Marion Burns

Marion Burns (August 9, 1907 December 22, 1993) was an American film actress of the 1930s. She is best known for having starred opposite John Wayne in the 1935 film The Dawn Rider and opposite him again that same year in Paradise Canyon.

Marion Burns
Marion Burns
Born(1907-08-09)August 9, 1907
DiedDecember 22, 1993(1993-12-22) (aged 86)
Years active1931 1961
Spouse(s)Bruce MacFarlane
Kane Richmond (1934-1973) (his death) 2 children


Early years

Burns was born in Los Angeles, California, making her way to Hollywood to pursue a career in acting. She earned a bachelor's degree in dramatics from the University of California.[1]


Burns was active in stock theater.[2] Her Broadway credits include Intimate Relations and They Don't Mean Any Harm, both in 1931.[3]


Burns received her first film role in 1931, starring opposite Bill Cody in Oklahoma Jim. That film started her on the path of starring in Western films as a heroine. In 1932, she starred opposite George O'Brien in The Golden West, followed by Me and My Gal that same year. In 1933, she starred in Sensation Hunters opposite Preston Foster; 1934 and 1935 were her biggest years, with her appearing in six films, three each year, two of which were uncredited, and the most notable being the two John Wayne films. Her first film in 1934 was The Devil Tiger.

In The Devil Tiger, Director Clyde E. Elliott allowed his hero, Kane Richmond, to fight a 25-foot python. Richmond hated doubles and had insisted. The actor, on his feet, on the ground, on his feet again, succeeded in holding the snake's snapping mouth away from his face, while struggling to free himself from the triple coils around his body. At the height of the struggle, the heroine, Marion Burns, runs in and saves the hero from the python. Miss Burns had to fight the snake, too, to get at Richmond's pistol, with which she was supposed to shoot the python. She played her own scene, as well.

In the 1934 film Born to Be Bad, Burns starred alongside Cary Grant and Loretta Young. In her last film of 1935, she starred opposite Lloyd Hughes in the crime drama Rip Roaring Riley. It was her last film for a span of 10 years.

She returned to acting three times and only briefly following 1935. The first time was in a stage appearance in Leaning on Letty in January 1936 at the El Capitan Theatre in Los Angeles. The second time was in 1945 alongside her husband in Brenda Starr, Reporter, which starred Kane Richmond and Joan Woodbury. The third time was in 1961, when she appeared on one episode of the television series My Three Sons.

Personal life

Burns married twice during her career. Her first marriage to actor Bruce MacFarlane ended in divorce. Her second marriage was in 1934 to actor Kane Richmond. (However, an item published in a January 30, 1934, newspaper reported that Burns and Richmond's marriage occurred the previous May and had been kept secret—indicating that they were married in 1933,[4] Burns and Richmond had two daughters.[5] And, an Associated Press story published January 26, 1934, referred to "the secret marriage of Kane Richmond and Marion Burns ... last May 22.")[6]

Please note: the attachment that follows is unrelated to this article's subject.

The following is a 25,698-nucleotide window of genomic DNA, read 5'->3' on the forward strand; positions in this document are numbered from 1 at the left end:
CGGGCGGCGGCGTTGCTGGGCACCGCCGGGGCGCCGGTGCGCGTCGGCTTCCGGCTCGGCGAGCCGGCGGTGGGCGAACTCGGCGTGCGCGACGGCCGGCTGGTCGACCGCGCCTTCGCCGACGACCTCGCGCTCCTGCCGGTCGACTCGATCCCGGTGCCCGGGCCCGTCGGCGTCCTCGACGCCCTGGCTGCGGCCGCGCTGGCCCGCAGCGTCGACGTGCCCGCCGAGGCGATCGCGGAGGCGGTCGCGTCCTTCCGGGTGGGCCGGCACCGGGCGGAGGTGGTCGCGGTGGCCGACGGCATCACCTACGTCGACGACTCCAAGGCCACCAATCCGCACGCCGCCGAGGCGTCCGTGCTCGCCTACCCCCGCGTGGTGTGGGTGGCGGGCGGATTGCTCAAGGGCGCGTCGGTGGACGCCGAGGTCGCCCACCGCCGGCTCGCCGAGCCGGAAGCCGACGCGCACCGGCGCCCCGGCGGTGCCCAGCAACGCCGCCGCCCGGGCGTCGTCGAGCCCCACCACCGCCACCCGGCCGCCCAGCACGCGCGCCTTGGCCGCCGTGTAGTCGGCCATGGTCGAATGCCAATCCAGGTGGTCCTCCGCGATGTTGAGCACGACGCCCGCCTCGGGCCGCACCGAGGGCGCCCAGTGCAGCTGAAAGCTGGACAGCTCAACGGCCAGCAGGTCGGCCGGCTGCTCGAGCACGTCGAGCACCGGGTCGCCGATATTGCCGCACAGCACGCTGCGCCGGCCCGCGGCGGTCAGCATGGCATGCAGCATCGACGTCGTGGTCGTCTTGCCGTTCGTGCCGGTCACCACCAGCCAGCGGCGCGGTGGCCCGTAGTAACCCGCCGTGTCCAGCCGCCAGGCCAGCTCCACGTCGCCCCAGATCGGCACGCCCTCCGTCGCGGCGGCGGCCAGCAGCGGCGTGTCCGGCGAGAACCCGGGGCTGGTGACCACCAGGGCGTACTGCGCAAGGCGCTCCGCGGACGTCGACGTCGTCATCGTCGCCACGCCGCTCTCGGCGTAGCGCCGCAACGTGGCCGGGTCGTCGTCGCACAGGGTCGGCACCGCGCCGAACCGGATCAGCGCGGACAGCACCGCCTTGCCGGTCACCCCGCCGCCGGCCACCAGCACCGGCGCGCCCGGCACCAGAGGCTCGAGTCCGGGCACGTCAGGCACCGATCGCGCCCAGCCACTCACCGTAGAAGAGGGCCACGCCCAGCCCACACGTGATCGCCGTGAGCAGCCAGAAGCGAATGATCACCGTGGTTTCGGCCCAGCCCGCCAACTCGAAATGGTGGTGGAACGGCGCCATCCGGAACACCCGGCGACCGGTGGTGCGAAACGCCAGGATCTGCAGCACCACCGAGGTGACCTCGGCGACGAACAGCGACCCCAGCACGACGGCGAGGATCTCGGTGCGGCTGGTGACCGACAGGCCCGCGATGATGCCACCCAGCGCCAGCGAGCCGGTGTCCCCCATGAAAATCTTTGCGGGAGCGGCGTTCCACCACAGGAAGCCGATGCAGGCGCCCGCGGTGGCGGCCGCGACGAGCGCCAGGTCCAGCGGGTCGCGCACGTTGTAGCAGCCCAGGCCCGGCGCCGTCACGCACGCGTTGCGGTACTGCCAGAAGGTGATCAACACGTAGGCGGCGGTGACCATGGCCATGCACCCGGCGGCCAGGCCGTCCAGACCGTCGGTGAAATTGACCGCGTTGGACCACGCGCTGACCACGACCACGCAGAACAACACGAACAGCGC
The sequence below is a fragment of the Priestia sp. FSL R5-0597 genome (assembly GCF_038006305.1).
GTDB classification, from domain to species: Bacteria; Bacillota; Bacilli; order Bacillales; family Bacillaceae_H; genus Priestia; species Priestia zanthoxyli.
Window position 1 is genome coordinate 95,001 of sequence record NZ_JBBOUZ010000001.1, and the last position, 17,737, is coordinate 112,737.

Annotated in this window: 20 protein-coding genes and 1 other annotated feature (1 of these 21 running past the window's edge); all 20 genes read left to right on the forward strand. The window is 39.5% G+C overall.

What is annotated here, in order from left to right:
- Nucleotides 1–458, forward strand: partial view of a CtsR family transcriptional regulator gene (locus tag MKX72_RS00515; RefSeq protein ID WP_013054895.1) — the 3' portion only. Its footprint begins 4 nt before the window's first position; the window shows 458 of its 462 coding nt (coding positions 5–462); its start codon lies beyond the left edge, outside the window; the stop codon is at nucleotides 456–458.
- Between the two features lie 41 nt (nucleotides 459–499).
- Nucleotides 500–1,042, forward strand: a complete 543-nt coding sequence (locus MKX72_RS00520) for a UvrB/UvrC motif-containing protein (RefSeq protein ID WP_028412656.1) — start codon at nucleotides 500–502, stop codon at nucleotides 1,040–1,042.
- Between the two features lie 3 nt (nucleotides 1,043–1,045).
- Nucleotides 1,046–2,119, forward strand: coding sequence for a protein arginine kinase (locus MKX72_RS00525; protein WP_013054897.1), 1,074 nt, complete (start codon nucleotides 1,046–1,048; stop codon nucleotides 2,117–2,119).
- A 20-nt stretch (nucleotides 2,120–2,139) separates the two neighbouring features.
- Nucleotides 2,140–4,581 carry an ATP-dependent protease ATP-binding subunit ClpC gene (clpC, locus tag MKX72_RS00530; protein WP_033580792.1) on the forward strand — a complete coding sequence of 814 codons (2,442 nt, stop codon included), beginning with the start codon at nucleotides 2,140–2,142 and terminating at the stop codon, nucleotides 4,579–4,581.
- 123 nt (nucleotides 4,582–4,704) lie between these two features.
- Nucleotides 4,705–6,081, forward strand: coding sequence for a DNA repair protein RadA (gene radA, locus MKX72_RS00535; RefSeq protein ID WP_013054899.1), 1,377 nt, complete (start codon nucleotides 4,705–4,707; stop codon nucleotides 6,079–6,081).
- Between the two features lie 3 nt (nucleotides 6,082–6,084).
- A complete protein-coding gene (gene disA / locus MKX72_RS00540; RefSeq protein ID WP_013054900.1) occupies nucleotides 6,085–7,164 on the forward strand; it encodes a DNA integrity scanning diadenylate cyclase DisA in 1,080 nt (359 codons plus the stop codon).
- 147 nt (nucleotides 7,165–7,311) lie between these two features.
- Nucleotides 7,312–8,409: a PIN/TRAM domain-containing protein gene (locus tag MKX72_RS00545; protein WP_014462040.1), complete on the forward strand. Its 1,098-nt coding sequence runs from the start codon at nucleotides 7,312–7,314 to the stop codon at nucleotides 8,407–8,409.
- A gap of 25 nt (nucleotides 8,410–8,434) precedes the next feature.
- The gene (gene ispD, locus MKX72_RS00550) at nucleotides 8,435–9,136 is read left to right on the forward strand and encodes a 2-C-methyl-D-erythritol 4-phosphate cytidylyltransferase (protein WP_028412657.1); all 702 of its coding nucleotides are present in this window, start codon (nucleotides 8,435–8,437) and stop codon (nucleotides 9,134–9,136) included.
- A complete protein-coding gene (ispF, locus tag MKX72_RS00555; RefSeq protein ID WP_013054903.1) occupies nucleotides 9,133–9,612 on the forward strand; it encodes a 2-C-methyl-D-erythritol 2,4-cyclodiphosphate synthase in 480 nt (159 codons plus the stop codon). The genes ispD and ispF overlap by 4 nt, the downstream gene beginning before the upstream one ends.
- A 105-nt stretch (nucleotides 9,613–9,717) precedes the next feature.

Later years

Burns eventually settled in Laguna Niguel, California, where she was living at the time of her death on December 22, 1993.


Year Title Role Notes
1931Oklahoma JimBetty Rankin
1932The Golden WestHelen Sheppard
1932For Me and My GalKate Riley
1933Sensation HuntersDale Jordan
1934Devil TigerMary Brewster
1934Born to Be BadMrs. Alyce Trevor
1934Flirting with DangerMarian Leslie
1935The Dawn RiderAlice Gordon
1935Paradise CanyonLinda Carter - aka Princess Natasha
1935Rip Roaring RileyAnne Baker
1938Dramatic SchoolWorking GirlUncredited
1945Brenda Starr, ReporterZeldaSerial, [Ch 9-10,12], Uncredited


  1. "Marion Burns Born to Be Screen Star". The Times Recorder. Ohio, Zanesville. July 28, 1935. p. 13. Retrieved August 31, 2016 via
  2. "Hollywood Actress Travels 12,000 Miles for Film Chance". The Times Recorder. Ohio, Zanesville. August 28, 1932. p. 17. Retrieved August 31, 2016 via
  3. "(Marion Burns search)". Playbill Vault. Retrieved September 1, 2016.
  4. "Wed in Secret". The News-Herald. Pennsylvania, Franklin. January 30, 1934. p. 3. Retrieved August 31, 2016 via
  5. Boesen, Vic (October 1, 1941). "Meet the Stars". Big Spring Daily Herald. Texas, Big Spring. p. 11. Retrieved August 31, 2016 via
  6. "Film Couple in Secret Marriage". The San Bernardino County Sun. California, San Bernardino. Associated Press. January 26, 1934. p. 2. Retrieved August 31, 2016 via
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